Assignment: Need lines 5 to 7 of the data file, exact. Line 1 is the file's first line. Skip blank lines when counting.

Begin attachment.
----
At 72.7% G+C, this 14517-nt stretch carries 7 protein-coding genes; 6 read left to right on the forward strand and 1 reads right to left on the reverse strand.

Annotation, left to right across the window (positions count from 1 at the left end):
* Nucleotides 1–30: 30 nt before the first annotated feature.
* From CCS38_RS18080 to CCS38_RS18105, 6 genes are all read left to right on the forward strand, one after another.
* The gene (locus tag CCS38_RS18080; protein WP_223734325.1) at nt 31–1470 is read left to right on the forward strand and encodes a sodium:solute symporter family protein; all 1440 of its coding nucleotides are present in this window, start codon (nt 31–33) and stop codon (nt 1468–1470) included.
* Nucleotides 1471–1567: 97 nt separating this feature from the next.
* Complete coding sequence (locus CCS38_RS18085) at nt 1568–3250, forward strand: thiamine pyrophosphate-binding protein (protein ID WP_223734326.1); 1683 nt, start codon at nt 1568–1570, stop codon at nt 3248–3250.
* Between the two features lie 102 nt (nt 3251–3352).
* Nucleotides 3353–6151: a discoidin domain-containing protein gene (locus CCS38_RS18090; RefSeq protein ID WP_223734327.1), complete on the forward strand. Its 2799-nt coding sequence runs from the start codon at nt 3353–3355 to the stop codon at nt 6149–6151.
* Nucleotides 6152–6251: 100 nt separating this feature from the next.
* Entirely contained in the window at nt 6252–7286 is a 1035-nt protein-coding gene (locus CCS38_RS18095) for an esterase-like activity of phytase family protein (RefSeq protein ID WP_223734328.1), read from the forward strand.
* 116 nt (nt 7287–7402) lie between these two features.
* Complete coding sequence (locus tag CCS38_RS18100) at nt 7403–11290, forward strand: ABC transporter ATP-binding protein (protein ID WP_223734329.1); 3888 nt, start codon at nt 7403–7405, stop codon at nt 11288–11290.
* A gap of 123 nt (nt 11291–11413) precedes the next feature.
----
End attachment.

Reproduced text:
* The gene (locus tag CCS38_RS18080; protein WP_223734325.1) at nt 31–1470 is read left to right on the forward strand and encodes a sodium:solute symporter family protein; all 1440 of its coding nucleotides are present in this window, start codon (nt 31–33) and stop codon (nt 1468–1470) included.
* Nucleotides 1471–1567: 97 nt separating this feature from the next.
* Complete coding sequence (locus CCS38_RS18085) at nt 1568–3250, forward strand: thiamine pyrophosphate-binding protein (protein ID WP_223734326.1); 1683 nt, start codon at nt 1568–1570, stop codon at nt 3248–3250.